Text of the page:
Five Simple Steps for Changing a Submersible Pump


There is a good chance you have a submersible water pump in your basement or crawl space if you own a house. Any water penetrating your basement can be quickly drained out and sent to a safer area (like your lawn) with the help of a submersible water pump. Until it stops working, most homeowners have no idea their house has a sump. Your sump pump may need to be replaced if it suddenly stops functioning.

If you have the knowledge and tools, you can save hundreds of dollars by replacing your sump pump rather than hiring a professional plumber. You can replace your sump pump in as little as 30 minutes if you follow the basic directions in this article, although some danger is involved.

Take some time to think about why the sump pump might need to be replaced before you jump in. Using the following criteria, you can determine whether a sump pump is necessary.

Is The Diaphragm Switch Not Working? Are There Any Obvious Blockages? (This is the most common cause of sump pump failure).
Is the power cut to your sump pump?
Do You See Any Loose Connections?
You may need to get a new one if you answered no to any of the above. When replacing a submersible water pump, finding a model with identical specifications to the one you’re replacing it with is essential. The motor plate of your old pump should have this data.

Before Sump Pump Setup

You should check that you have everything you might need before beginning. Examples of such resources could be:

Tools: Tape Measure, Pipe Wrench, Phillips Head, and Flat Head
Manual Saw
Five ft. of PVC Pipe at the Most
The Proper PVC Joints and Self-Adhering Hose Clamps
Thanks to the check valve, water can be pushed out but can’t flow back in.
There are four distinct styles of sump pumps: the pedestal pump, the submersible pump, the water-powered pump, and the floor-mounted suction pump. Here are the steps for installing a submersible water pump. There are three ports on most submersible sump pumps. The first is the electrical hookup, which requires a three-pronged connector to be placed at least four feet from the floor. The pump motor requires a grounded outlet with an interrupter rated for its amperage. The second connection is a 1/4-inch plastic fitting at the bottom. A back flow check valve must be fitted to stop water from reentering the sump pit after it has been emptied. The third and final connection is the hose or pipe linking the pump to the drain line. If the pipe is reused, check it for pinholes first in case there are any.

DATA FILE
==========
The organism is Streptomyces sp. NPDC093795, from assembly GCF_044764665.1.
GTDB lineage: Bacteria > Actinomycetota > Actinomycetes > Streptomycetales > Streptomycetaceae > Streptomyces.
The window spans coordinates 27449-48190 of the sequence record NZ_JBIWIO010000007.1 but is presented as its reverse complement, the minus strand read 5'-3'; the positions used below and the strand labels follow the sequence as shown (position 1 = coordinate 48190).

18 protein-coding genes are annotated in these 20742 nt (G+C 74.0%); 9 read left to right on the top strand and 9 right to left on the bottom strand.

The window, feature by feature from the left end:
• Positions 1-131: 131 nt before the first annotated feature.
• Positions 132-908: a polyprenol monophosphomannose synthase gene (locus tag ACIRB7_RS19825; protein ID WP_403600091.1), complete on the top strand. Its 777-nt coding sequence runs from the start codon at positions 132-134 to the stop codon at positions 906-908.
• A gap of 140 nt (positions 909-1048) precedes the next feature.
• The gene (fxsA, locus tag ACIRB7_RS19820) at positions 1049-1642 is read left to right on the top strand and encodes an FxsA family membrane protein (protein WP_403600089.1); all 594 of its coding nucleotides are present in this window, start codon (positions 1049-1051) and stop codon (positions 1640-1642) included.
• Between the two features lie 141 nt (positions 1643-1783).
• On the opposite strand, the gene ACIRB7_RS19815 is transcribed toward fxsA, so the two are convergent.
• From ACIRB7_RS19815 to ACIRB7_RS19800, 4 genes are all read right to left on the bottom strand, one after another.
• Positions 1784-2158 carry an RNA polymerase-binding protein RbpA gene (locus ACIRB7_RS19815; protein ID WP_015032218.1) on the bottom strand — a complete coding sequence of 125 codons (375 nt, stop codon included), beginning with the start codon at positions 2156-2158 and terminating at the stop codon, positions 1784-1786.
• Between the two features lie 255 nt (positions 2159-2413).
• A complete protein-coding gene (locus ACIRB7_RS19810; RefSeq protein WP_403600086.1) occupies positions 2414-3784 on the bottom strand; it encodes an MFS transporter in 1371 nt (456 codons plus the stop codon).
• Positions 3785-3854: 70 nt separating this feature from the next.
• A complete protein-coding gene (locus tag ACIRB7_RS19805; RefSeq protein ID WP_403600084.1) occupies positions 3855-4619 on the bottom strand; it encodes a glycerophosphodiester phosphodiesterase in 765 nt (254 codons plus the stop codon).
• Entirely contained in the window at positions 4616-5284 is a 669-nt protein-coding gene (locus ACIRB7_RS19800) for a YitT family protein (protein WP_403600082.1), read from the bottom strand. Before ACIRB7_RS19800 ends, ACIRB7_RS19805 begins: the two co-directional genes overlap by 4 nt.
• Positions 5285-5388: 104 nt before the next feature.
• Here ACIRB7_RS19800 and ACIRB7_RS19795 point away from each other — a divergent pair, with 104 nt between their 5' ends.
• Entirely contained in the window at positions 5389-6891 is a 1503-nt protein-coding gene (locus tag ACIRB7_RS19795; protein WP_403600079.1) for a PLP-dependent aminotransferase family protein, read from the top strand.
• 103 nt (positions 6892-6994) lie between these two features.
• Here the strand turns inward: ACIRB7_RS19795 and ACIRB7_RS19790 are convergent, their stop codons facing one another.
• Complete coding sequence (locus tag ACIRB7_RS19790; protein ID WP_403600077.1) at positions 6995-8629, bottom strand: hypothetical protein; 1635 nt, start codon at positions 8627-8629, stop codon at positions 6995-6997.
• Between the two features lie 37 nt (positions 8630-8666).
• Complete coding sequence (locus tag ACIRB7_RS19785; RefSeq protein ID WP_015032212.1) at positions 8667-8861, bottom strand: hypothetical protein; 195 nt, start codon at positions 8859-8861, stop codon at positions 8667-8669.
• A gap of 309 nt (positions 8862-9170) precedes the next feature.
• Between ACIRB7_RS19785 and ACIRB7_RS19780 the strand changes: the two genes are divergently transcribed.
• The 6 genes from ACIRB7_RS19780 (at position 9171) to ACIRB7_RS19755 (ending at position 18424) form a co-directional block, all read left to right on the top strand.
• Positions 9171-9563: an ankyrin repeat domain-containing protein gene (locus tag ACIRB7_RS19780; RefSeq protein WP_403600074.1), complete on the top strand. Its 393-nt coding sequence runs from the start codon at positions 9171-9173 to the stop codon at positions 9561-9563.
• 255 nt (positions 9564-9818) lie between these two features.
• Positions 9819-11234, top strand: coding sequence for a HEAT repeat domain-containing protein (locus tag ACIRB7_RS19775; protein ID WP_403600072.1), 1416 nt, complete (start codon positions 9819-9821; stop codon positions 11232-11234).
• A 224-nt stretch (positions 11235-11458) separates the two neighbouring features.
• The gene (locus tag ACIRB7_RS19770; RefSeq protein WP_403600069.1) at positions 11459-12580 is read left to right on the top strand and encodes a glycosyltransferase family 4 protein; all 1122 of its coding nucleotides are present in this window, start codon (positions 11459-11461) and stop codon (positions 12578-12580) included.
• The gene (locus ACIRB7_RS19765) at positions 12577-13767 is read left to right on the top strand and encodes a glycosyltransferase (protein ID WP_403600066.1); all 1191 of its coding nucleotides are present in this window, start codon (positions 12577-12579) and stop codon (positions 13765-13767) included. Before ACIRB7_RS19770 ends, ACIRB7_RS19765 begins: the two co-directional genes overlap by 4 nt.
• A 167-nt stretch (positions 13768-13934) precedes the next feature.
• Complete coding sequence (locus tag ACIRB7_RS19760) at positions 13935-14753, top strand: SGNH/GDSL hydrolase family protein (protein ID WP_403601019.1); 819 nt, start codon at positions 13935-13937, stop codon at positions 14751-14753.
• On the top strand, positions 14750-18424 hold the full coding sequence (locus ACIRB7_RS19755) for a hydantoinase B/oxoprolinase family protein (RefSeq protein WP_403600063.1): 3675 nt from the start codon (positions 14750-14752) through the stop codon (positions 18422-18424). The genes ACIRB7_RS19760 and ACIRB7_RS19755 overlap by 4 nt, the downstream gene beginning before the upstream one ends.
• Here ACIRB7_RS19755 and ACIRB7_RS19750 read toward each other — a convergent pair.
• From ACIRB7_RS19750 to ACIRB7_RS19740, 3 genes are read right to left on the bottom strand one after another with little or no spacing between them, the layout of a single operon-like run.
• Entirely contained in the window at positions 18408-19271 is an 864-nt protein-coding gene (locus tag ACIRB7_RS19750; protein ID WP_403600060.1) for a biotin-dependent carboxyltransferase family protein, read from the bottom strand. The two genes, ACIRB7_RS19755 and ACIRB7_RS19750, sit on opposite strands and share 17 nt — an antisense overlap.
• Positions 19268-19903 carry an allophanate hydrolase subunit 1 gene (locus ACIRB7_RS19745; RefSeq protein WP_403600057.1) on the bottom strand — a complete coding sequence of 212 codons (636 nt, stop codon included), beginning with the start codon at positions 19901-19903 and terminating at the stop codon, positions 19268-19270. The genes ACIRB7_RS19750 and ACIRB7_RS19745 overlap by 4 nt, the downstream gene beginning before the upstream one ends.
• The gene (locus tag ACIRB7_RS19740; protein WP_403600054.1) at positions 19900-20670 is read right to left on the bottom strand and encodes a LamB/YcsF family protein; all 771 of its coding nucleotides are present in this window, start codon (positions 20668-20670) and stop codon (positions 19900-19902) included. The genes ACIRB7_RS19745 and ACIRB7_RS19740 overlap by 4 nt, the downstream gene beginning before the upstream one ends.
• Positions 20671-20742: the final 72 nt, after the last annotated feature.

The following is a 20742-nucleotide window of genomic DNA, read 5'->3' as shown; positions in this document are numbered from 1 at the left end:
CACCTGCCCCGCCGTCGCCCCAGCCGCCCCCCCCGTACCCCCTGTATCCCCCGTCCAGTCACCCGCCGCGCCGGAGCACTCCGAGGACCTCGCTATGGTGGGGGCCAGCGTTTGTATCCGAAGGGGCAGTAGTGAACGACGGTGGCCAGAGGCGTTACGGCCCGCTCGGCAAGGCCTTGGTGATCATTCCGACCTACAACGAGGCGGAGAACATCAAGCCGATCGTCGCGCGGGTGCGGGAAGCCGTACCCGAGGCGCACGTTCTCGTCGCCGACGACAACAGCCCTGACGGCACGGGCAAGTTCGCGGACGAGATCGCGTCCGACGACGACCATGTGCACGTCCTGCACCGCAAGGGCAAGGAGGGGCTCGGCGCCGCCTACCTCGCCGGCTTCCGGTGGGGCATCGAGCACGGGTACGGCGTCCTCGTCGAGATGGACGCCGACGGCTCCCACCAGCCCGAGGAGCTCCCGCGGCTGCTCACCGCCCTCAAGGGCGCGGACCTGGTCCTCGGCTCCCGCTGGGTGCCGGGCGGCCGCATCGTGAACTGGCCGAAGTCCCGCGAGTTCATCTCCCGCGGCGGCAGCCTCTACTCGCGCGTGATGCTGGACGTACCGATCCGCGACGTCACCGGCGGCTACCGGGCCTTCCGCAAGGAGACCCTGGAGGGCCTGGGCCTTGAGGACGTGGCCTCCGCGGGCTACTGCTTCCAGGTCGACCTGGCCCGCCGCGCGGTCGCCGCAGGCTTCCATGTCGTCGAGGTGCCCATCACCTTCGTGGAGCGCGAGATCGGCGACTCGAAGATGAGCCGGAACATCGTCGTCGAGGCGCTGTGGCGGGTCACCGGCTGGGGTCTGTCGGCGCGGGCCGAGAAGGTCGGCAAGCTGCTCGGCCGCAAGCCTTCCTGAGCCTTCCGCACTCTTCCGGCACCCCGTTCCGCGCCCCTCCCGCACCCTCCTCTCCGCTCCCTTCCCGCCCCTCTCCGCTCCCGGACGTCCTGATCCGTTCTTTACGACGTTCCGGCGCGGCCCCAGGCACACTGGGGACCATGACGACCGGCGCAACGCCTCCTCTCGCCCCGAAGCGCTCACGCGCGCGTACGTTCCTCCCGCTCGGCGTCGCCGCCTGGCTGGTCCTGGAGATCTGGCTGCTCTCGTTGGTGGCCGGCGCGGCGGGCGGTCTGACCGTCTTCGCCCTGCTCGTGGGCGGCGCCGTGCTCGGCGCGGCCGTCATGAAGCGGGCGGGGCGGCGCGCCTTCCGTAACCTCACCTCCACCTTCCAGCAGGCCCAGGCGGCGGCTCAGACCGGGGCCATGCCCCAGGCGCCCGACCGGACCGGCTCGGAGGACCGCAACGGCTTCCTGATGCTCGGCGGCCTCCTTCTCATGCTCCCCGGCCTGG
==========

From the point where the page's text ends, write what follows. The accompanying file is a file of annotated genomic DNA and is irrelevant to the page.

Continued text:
The 5 Easiest Ways to Get a New Sump Pump

Turn off the Unseen Pump Determine where the pump must be detached from the drain line. Unclamping or unscrewing the sump pump from the drain pipe is all needed to remove the pump. The check valve can be removed from the discharge pipe by releasing the clamps holding it in place.
Get That Pump Out of That Sump! Remove the check valve and place the pit cover over the discharge pipe. Next, you’ll need to grip the pump’s discharge line that extends from the pit and pull it out of the hole. Leave it alone for a while to let the water drain out. Inspect the area where the pump is linked to the drain line and the water outlet aperture to ensure there are no pipes or fittings in the way. If there is, disconnect it now and save it from reattaching to the replacement pump. It may be necessary to see through a solid discharge pump before you can remove it. Rubber pipe joiners can be used to repair the joint later.
To find a replacement pump that will work with your existing power source, drain-line hookups, and plumbing, you should bring the old pump while shopping for a new one.
A New Sump Pump Must Be Installed. Clean the muck from the sump pit with a wet vacuum and check it for cracks or other damage. The new pump can be installed if everything checks OK. Remove the wires and floats from the new water pump’s packing. If you replace the pipe, you will need to measure, mark, and cut a new section of PVC to the exact dimensions so that the new pump can reach up and firmly connect the check valve. Reposition the pump so the new PVC pipe entering the check valve is directly beneath it. Ensure your pump’s float switch can move around freely in the sump basin.

Put That New Sump Pump to the Test! After the pump has been set up, it may be put through its paces by filling the pit with water and putting it into an electrical socket. When the float reaches the desired height, or immediately if a diaphragm switch is used, the pump will activate. If your pump is installed correctly, the water in the pit will drain quickly.
Congratulations! You have avoided spending a considerable sum of money. You can consult the user guide or seek assistance from employees at your local hardware store if you get stuck at any point during removal or installation.

Copywriter Angela Chavez works for Buy Plumbing. If you’re looking for the best deals on plumbing supplies online, look no further than Visit Angela’s blog on pump reviews to learn more about the many sump pumps on the market.

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